“Mr Wolffe Gunstormer, Mrs Strychnine,” the butler announced.
The baby glared at Hubert but sullenly retreated.
“Thank you, Hubert, that will be all. Good evening, Mr Gunstormer, thank you for coming. I’m sorry about the long wait,” Susanna Strychnine said as she led them to a private room some way from where the main title fight was underway.
“Me too,” Wolffe said as they sat down.
Like the face you'd see in a wedding gown behind the veil moments before the husband issued her divorce papers, Susannah Strychnine had two blue, dynamic diamonds for eyes and a nose and mouth so sensual where her hair was framed by nothing other than endless reams of money, money, money; normally Wolffe would’ve used a tape measure to determine the length of his interest in her but there probably wasn't one long enough in this case.
“I’ve never hired a detective before. I guess we should get to know each a little first…?” Susannah Strychnine said.
“Sound cosy, you read my mind,” Wolffe said moving in closer and putting his arm around her shoulders. He grabbed the TV remote control; there was an old film showing, shot in black-and-white full of very beautiful black-and-white people. “Let me ask you something, though: “Why you speaking like that?”
“What…? Oh, that - I’m English.”
“English? Tell me something, because I like to know who I’m dealing with, are you very English or typically English?”
“I’m not sure I know the difference,” Susannah Strychnine said hesitantly.
“Well, in my experience typical English talks a lot and cheats at everything.”
“I see - I don’t think I am, neither do I know anyone typical of a manner like that, Detective.”
“Fine. It’s just I always like to ask, Mrs Strychnine,” Wolffe said.
“Of course. So, maybe you tell me about yourself, Detective Gunstormer?" Susannah Strychnine said.
"Let's see, not much to tell I guess. I speak English and work in the library. Know how I know that? I'm a detective. Now let’s say we stop messing around here and get to the point, Mrs Strychnine - what am I doing here?"
“You very busy, Detective, places to be?”
“Look, lady, you’re incredibly pretty and charming and money always has a way of appealing to man. What I want to know is - you wasting my time?” Wolffe demanded.
“No, it’s just I’m a little nervous and you’ve your arm around me and, as I said, I’ve never hired a detective before…”
“Well, what about that - how ‘bout you tell me what I can do for you…?”
“My son believes he’s going to be kidnapped.”
“Is there money involved - maybe it’s the father? I haven’t seen him, he around? Maybe he’s got a grudge? The majority of crimes are committed by people who know the victim, Mrs Strychnine. Don't look so shocked, I've been married a number of times myself so know how it works. Once was to Audrey Hepburn in 1965, you know - well, I call her Aubrey Hepburn but her real name was Clarice Arrow.”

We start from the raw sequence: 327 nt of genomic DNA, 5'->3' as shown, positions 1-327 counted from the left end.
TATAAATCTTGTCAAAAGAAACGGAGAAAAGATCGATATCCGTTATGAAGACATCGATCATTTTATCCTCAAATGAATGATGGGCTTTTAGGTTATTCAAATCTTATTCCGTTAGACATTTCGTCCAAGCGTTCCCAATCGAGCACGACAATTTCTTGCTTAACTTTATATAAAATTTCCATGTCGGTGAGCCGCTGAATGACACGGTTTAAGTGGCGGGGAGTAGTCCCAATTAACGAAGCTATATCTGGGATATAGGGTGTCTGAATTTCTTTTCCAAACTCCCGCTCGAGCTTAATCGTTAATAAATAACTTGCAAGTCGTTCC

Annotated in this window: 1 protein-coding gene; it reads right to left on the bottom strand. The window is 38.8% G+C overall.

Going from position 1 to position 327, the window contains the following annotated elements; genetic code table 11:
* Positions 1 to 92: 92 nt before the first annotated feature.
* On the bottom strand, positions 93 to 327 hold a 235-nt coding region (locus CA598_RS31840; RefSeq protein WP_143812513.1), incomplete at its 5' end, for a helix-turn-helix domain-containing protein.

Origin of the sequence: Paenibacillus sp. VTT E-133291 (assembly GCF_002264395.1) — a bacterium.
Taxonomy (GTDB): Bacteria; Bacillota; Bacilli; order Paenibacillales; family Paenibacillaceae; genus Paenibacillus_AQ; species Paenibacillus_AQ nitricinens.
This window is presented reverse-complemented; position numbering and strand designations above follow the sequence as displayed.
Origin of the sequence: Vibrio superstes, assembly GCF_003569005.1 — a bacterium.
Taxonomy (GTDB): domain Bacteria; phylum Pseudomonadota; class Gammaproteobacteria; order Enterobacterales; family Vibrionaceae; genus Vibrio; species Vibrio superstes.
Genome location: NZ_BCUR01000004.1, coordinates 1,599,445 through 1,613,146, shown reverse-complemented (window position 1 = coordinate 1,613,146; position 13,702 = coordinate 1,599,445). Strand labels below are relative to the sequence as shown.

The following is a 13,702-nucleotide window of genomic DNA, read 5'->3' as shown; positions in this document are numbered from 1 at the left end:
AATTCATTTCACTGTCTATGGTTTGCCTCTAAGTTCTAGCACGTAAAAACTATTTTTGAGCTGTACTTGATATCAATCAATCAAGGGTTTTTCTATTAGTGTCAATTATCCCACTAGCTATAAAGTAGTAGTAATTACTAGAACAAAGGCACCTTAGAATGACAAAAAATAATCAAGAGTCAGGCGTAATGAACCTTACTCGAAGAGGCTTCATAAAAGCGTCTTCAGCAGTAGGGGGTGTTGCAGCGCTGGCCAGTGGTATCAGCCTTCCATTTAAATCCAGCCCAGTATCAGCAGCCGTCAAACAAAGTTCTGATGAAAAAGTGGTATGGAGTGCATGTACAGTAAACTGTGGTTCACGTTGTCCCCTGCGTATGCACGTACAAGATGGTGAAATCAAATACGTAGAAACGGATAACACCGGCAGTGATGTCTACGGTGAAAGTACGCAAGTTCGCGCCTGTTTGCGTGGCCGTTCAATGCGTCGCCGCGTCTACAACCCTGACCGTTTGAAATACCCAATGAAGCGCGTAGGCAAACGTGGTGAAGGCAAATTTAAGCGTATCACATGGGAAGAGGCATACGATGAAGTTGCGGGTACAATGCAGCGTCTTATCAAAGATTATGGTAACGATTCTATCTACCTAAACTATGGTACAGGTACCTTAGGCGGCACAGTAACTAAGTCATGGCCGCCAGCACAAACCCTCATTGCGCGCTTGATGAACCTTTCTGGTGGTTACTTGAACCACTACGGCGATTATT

“Clarice Arrow…?”
Wolffe nodded.
“Where’s the boy’s father?” Wolffe asked and she sighed sadly.
“I’m not actually married - Hugo enjoys the formality of pretending I am. The father gave me a hug and the next thing I was unable to sit or stand comfortably for 9 months - I was pregnant. That’s the last thing I remember about him. So while I understand having a baby is just one way of enabling two people to highlight the others shortcomings, I think it would help if you met Icarus and saw what he’s worried about.”
“Worried? Jesus Christ, Mrs Strychnine, he’s only one!”
“Yes, he’s only one,” she agreed, taking a deep breath, “but he is very special, Mr Wolffe. And he’s always right.”
“Well, he’s still pretty young. Hell, with enough time he’ll prove you wrong countless times, surely.”
“I’m sure and I don’t doubt what you say. However, Icarus believes people with high IQs are going missing, they’re being kidnapped. My son is in danger and I want you to protect him, Detective. Of course I’m willing to pay you whatever it costs,” she said. But seeing his face she said: “I’ll do anything, anything, Detective Gunstormer.”
“Anything - you have something in mind, Detective…?” Susannah Strychnine wondered nervously.
“As a matter of fact, yes,” Wolffe said and Susannah Strychnine stiffened but didn’t pull away.
There was something in her voice, though, it seemed willing enough but at the same time sounded desperate to convince something was wrong.
“Alright, I’ll take a listen to your boy,” Wolffe agreed.

The Butterfly Effect - Chapter 4: "Just People"

The only other event of significance was, back at the roulette table, Wolffe watched as the butler opened the front door to a new guest. With any luck, she was one of those New Age girls with a free spirit - you know, meaning she really slept around…? Wolffe could tell, her mind was like the inside of a dumpster, dirty and quite unsanitary; there was a smell.